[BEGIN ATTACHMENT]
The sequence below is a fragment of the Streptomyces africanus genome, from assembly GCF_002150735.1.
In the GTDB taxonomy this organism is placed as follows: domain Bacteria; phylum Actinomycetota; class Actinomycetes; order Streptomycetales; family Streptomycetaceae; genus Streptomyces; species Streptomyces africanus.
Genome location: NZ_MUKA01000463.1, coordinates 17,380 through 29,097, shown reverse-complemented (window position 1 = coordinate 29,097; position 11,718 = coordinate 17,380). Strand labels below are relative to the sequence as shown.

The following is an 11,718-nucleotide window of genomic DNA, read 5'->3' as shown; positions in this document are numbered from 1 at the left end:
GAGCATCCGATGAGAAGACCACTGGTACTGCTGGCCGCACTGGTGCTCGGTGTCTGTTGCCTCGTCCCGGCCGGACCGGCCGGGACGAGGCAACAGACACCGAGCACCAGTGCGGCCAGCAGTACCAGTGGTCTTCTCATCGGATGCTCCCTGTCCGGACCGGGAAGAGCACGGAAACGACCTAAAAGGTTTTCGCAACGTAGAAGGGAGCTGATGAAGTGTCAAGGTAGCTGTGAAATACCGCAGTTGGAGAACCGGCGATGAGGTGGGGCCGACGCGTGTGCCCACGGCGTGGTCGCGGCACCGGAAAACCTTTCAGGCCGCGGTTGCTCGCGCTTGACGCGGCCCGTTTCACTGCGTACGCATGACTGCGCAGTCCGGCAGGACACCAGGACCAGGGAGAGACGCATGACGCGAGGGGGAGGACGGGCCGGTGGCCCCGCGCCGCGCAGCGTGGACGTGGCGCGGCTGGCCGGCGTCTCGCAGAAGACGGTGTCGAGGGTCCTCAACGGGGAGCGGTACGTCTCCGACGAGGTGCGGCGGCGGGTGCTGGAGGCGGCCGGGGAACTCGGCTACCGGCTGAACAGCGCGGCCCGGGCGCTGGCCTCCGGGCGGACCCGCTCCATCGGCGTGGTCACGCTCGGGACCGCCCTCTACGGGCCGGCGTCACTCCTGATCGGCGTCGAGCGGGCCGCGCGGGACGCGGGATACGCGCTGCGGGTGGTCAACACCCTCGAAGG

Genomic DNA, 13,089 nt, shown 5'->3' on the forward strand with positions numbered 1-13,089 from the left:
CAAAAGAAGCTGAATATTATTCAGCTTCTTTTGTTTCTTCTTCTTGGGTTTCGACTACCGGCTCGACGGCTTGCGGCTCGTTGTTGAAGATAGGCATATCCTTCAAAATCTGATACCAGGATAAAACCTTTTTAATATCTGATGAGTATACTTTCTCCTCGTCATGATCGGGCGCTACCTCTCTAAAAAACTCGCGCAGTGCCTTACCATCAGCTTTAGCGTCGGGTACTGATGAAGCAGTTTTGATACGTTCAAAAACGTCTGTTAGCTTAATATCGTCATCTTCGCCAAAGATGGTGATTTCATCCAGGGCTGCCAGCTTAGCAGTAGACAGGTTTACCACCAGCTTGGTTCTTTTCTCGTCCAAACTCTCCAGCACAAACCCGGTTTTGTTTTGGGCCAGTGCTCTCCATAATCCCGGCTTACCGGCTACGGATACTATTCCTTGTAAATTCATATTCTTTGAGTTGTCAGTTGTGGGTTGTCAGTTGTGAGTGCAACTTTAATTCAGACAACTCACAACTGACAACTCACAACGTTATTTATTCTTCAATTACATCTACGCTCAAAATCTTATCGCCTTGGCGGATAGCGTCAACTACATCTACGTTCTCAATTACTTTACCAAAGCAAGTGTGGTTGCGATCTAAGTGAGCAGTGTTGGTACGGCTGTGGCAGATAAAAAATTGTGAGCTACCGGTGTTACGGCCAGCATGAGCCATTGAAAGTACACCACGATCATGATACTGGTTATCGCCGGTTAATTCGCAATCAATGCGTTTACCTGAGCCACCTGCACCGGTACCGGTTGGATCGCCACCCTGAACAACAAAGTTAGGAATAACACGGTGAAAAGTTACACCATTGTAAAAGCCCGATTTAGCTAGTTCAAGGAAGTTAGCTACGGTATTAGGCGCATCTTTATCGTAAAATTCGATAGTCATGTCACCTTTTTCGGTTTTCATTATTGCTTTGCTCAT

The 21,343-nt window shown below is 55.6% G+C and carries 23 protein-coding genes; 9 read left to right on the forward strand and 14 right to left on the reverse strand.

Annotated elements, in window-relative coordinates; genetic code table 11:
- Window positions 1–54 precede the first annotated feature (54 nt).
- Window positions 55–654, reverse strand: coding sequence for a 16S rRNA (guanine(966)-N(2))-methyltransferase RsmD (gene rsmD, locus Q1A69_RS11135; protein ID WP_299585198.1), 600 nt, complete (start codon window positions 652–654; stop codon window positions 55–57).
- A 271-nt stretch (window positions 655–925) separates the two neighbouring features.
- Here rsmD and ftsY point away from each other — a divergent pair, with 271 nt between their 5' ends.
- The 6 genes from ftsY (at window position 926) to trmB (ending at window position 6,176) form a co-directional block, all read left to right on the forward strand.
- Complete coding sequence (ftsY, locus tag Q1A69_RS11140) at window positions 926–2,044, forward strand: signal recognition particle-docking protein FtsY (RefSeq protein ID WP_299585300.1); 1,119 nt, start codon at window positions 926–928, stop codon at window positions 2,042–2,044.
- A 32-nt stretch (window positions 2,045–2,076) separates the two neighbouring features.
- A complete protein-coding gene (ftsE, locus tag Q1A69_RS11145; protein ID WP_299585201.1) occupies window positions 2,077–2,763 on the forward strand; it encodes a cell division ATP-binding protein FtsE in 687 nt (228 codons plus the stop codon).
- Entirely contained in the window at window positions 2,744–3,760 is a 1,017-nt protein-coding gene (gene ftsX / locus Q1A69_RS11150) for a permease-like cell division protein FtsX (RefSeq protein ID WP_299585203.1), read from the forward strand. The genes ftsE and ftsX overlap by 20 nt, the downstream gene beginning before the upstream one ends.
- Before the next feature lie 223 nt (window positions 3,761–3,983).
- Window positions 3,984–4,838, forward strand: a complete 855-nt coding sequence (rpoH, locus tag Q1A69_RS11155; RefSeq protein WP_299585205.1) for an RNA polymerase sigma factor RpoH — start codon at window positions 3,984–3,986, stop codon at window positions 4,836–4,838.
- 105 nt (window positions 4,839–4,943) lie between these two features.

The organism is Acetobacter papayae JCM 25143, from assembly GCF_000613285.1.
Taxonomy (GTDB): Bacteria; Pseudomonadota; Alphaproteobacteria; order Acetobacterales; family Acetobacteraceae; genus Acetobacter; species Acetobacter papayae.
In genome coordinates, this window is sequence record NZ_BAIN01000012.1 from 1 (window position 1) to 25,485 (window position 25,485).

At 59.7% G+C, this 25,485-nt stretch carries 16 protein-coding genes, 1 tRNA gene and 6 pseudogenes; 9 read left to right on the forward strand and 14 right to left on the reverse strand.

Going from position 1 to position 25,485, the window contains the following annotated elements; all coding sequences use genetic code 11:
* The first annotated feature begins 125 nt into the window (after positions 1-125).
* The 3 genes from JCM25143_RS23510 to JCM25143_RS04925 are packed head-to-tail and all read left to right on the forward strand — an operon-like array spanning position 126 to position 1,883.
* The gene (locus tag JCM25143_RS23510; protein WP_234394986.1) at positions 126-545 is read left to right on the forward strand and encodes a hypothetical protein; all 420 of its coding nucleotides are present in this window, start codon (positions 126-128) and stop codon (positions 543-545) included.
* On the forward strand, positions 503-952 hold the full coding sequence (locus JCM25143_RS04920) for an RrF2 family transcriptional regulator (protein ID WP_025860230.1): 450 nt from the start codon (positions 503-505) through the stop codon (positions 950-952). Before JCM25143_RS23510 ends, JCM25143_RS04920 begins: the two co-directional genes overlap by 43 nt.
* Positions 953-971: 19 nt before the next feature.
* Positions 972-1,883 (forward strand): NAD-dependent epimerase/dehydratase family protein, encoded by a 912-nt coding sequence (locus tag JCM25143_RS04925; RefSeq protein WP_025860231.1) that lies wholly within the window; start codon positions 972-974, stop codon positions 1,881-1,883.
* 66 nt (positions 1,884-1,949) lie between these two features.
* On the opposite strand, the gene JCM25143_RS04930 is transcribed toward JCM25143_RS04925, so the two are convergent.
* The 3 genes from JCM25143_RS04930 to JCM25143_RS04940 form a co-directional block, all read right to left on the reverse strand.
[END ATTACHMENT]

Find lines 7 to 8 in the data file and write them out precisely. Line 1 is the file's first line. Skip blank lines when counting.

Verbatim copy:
CAAAAGAAGCTGAATATTATTCAGCTTCTTTTGTTTCTTCTTCTTGGGTTTCGACTACCGGCTCGACGGCTTGCGGCTCGTTGTTGAAGATAGGCATATCCTTCAAAATCTGATACCAGGATAAAACCTTTTTAATATCTGATGAGTATACTTTCTCCTCGTCATGATCGGGCGCTACCTCTCTAAAAAACTCGCGCAGTGCCTTACCATCAGCTTTAGCGTCGGGTACTGATGAAGCAGTTTTGATACGTTCAAAAACGTCTGTTAGCTTAATATCGTCATCTTCGCCAAAGATGGTGATTTCATCCAGGGCTGCCAGCTTAGCAGTAGACAGGTTTACCACCAGCTTGGTTCTTTTCTCGTCCAAACTCTCCAGCACAAACCCGGTTTTGTTTTGGGCCAGTGCTCTCCATAATCCCGGCTTACCGGCTACGGATACTATTCCTTGTAAATTCATATTCTTTGAGTTGTCAGTTGTGGGTTGTCAGTTGTGAGTGCAACTTTAATTCAGACAACTCACAACTGACAACTCACAACGTTATTTATTCTTCAATTACATCTACGCTCAAAATCTTATCGCCTTGGCGGATAGCGTCAACTACATCTACGTTCTCAATTACTTTACCAAAGCAAGTGTGGTTGCGATCTAAGTGAGCAGTGTTGGTACGGCTGTGGCAGATAAAAAATTGTGAGCTACCGGTGTTACGGCCAGCATGAGCCATTGAAAGTACACCACGATCATGATACTGGTTATCGCCGGTTAATTCGCAATCAATGCGTTTACCTGAGCCACCTGCACCGGTACCGGTTGGATCGCCACCCTGAACAACAAAGTTAGGAATAACACGGTGAAAAGTTACACCATTGTAAAAGCCCGATTTAGCTAGTTCAAGGAAGTTAGCTACGGTATTAGGCGCATCTTTATCGTAAAATTCGATAGTCATGTCACCTTTTTCGGTTTTCATTATTGCTTTGCTCAT

The 21,343-nt window shown below is 55.6% G+C and carries 23 protein-coding genes; 9 read left to right on the forward strand and 14 right to left on the reverse strand.